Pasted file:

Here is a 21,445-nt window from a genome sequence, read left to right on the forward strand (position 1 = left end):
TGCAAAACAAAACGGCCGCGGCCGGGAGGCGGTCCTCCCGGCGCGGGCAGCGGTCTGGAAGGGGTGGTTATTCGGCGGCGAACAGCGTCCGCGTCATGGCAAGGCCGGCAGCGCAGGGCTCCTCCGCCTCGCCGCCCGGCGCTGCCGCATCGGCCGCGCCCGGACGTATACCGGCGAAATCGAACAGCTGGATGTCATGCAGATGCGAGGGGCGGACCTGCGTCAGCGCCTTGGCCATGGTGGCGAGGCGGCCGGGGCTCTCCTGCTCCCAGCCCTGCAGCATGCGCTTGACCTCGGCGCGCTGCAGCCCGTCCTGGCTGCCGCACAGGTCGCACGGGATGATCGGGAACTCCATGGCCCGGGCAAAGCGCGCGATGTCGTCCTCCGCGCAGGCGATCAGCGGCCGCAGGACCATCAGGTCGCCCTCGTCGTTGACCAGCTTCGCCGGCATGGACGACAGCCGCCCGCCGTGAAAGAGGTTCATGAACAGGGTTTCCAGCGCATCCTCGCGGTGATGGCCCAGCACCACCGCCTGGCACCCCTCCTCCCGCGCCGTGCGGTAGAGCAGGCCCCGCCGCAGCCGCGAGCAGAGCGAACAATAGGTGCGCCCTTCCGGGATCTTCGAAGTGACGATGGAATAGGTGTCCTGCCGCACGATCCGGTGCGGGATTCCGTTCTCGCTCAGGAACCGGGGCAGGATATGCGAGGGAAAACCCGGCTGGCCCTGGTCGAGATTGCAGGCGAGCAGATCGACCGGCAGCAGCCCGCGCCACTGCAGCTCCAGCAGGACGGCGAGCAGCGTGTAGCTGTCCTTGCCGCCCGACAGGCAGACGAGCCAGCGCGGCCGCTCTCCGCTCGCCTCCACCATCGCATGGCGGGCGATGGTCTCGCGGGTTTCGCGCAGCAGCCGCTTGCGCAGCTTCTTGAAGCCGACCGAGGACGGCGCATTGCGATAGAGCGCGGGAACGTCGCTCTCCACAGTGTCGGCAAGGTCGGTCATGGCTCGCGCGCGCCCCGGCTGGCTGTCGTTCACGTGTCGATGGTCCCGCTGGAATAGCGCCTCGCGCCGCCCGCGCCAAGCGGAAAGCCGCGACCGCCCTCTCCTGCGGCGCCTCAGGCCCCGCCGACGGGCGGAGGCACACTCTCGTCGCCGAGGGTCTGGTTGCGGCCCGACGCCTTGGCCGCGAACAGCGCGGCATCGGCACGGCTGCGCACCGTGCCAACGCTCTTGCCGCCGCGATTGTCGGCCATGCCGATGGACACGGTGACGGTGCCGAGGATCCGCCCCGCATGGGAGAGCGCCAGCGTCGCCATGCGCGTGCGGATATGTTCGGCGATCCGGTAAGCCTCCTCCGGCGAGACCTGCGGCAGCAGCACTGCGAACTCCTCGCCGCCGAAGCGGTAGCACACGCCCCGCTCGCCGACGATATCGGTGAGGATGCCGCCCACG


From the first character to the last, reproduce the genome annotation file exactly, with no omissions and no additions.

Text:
Here is a 21,445-nt window from a genome sequence, read left to right on the forward strand (position 1 = left end):
TGCAAAACAAAACGGCCGCGGCCGGGAGGCGGTCCTCCCGGCGCGGGCAGCGGTCTGGAAGGGGTGGTTATTCGGCGGCGAACAGCGTCCGCGTCATGGCAAGGCCGGCAGCGCAGGGCTCCTCCGCCTCGCCGCCCGGCGCTGCCGCATCGGCCGCGCCCGGACGTATACCGGCGAAATCGAACAGCTGGATGTCATGCAGATGCGAGGGGCGGACCTGCGTCAGCGCCTTGGCCATGGTGGCGAGGCGGCCGGGGCTCTCCTGCTCCCAGCCCTGCAGCATGCGCTTGACCTCGGCGCGCTGCAGCCCGTCCTGGCTGCCGCACAGGTCGCACGGGATGATCGGGAACTCCATGGCCCGGGCAAAGCGCGCGATGTCGTCCTCCGCGCAGGCGATCAGCGGCCGCAGGACCATCAGGTCGCCCTCGTCGTTGACCAGCTTCGCCGGCATGGACGACAGCCGCCCGCCGTGAAAGAGGTTCATGAACAGGGTTTCCAGCGCATCCTCGCGGTGATGGCCCAGCACCACCGCCTGGCACCCCTCCTCCCGCGCCGTGCGGTAGAGCAGGCCCCGCCGCAGCCGCGAGCAGAGCGAACAATAGGTGCGCCCTTCCGGGATCTTCGAAGTGACGATGGAATAGGTGTCCTGCCGCACGATCCGGTGCGGGATTCCGTTCTCGCTCAGGAACCGGGGCAGGATATGCGAGGGAAAACCCGGCTGGCCCTGGTCGAGATTGCAGGCGAGCAGATCGACCGGCAGCAGCCCGCGCCACTGCAGCTCCAGCAGGACGGCGAGCAGCGTGTAGCTGTCCTTGCCGCCCGACAGGCAGACGAGCCAGCGCGGCCGCTCTCCGCTCGCCTCCACCATCGCATGGCGGGCGATGGTCTCGCGGGTTTCGCGCAGCAGCCGCTTGCGCAGCTTCTTGAAGCCGACCGAGGACGGCGCATTGCGATAGAGCGCGGGAACGTCGCTCTCCACAGTGTCGGCAAGGTCGGTCATGGCTCGCGCGCGCCCCGGCTGGCTGTCGTTCACGTGTCGATGGTCCCGCTGGAATAGCGCCTCGCGCCGCCCGCGCCAAGCGGAAAGCCGCGACCGCCCTCTCCTGCGGCGCCTCAGGCCCCGCCGACGGGCGGAGGCACACTCTCGTCGCCGAGGGTCTGGTTGCGGCCCGACGCCTTGGCCGCGAACAGCGCGGCATCGGCACGGCTGCGCACCGTGCCAACGCTCTTGCCGCCGCGATTGTCGGCCATGCCGATGGACACGGTGACGGTGCCGAGGATCCGCCCCGCATGGGAGAGCGCCAGCGTCGCCATGCGCGTGCGGATATGTTCGGCGATCCGGTAAGCCTCCTCCGGCGAGACCTGCGGCAGCAGCACTGCGAACTCCTCGCCGCCGAAGCGGTAGCACACGCCCCGCTCGCCGACGATATCGGTGAGGATGCCGCCCACG